How do you summarize three days into one word? Seemingly a difficult task. Upon reflection, though it was surprisingly easy. The LaxCon experience was about recognizing, respecting and sharing a CULTURE.
We've said it before and so do others - the lacrosse community feels like a family. LaxCon is like an annual family reunion...US Lacrosse makes LaxCon easy for new members of the lacrosse community to fold themselves into that family.
How is US Lacrosse making it easy for fans to participate?
1) Amazing value makes attending easy: We brought the whole family. For those who haven't gone but are considering a trip next year, bringing the kids is a no-brainer. LaxCon had a Fan Fest ticket that got them access to the expo and the demo fields - ten bucks with a pre-purchase...
2) Access to the best of the best: We saw and spoke to popular players (Kelly Rabil) and coaches (Jim Stagnitta) to say nothing about getting our picture taken with Taylor Cummings while on the Starbucks line, getting training tips from US coach Jay Dyer.
But past the cheap tickets and the opportunity to see the greatest in the game up close and personal, there was a real lesson to take away from LaxCon.
3) The Lesson: Of course each speaker had an assigned topic about off-season training, defensive drills or setting picks - on the surface that was their reason to be at LaxCon. BUT if you paid careful attention, every interaction had a common thread. Every person was there to invest in the CULTURE OF THE GAME. To a person, there was a shared love of the sport and a desire to see it simultaneously shared and maintained.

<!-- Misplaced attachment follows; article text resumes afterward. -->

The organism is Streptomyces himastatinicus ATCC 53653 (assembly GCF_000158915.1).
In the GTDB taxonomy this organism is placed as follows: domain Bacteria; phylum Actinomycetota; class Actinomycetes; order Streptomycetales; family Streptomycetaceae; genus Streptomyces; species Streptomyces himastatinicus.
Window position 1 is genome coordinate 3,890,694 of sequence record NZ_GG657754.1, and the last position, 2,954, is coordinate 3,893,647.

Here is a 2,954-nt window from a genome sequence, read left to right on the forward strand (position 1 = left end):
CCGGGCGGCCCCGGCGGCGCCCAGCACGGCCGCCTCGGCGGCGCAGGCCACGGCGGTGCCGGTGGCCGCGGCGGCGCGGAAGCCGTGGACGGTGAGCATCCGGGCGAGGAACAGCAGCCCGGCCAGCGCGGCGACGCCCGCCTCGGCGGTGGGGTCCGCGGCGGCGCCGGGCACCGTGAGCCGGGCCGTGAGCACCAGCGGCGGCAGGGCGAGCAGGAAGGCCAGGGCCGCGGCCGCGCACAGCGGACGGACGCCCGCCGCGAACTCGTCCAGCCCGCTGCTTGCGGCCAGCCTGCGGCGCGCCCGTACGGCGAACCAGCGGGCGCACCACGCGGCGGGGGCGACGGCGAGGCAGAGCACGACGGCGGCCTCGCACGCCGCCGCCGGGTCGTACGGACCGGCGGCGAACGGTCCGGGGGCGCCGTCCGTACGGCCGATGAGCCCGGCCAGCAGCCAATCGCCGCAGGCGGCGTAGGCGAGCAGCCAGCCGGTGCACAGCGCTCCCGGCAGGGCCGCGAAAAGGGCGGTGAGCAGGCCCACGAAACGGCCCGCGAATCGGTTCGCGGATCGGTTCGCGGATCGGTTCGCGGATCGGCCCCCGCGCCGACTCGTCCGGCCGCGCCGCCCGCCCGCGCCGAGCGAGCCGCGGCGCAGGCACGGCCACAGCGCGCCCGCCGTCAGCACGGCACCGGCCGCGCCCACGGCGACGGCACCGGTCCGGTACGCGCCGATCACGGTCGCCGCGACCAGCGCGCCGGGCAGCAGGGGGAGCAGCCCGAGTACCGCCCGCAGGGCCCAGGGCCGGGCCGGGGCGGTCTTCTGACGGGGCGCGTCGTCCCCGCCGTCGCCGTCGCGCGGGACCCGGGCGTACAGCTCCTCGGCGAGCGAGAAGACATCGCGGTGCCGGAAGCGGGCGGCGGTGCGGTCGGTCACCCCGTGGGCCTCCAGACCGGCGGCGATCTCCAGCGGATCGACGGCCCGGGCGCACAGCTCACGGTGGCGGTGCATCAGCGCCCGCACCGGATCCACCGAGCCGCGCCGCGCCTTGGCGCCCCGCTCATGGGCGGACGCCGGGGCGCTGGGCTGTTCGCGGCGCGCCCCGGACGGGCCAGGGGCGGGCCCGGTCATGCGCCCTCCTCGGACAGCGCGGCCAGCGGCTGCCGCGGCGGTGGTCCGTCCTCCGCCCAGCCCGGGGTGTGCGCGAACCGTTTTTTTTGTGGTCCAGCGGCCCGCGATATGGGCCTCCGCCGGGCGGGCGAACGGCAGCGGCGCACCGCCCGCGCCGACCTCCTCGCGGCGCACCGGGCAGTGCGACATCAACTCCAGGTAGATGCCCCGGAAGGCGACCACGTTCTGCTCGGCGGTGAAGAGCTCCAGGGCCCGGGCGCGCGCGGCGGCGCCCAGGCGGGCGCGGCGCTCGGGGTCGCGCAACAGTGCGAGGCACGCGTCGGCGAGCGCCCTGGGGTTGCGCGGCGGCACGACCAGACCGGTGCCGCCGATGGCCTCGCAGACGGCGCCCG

How do you invest in the culture of a sport like lacrosse? The challenge is obvious - with lacrosse growing faster than any other youth sport, it takes commitment from all stakeholders to see that expansion done with authenticity. We heard three key ways that stakeholders can focus on to keep the game's integrity high and it's lessons intact:
1) Keeping the human connection front and center. Matthew Nein from Salisbury shared the importance of small physical connections between players (like high fives) to keep the human connection strong. Mike Daly from Brown University focused on how so many of his mentors in the game were other very competitive coaches.
2) Maintaining the integrity of the game. As equipment changes The Thompson Brothers reminded us to maintain connected to the origin of the game. They highlighted how empowering the physical connection to a traditional stick was for them - and how if you are confident in how your stick works, you will play better.
NB: In our house we will be stringing a stick this week - in an effort to keep our youth player rooted in that same tradition.
3) Educating stakeholders is critical. Mark Bodo from the NE Tennessee Sports Assoc. focused on how important the sideline culture is to the game, especially at the youth level. Only by understanding the game, can a parent really know when to advocate for their player. Small investments of learning by parents, combined with shifts in how coaches and officials communicate with fans can dramatically impact a local lacrosse community.
Don't be surprised when you see us exploring these themes further. This summary is a mere amuse bouche from the buffet of learning that was LaxCon 2017.
Spring lacrosse starts in 36 days. Not that we're counting...
A word from Yo Momma? Get to the wall - you know it's good for you.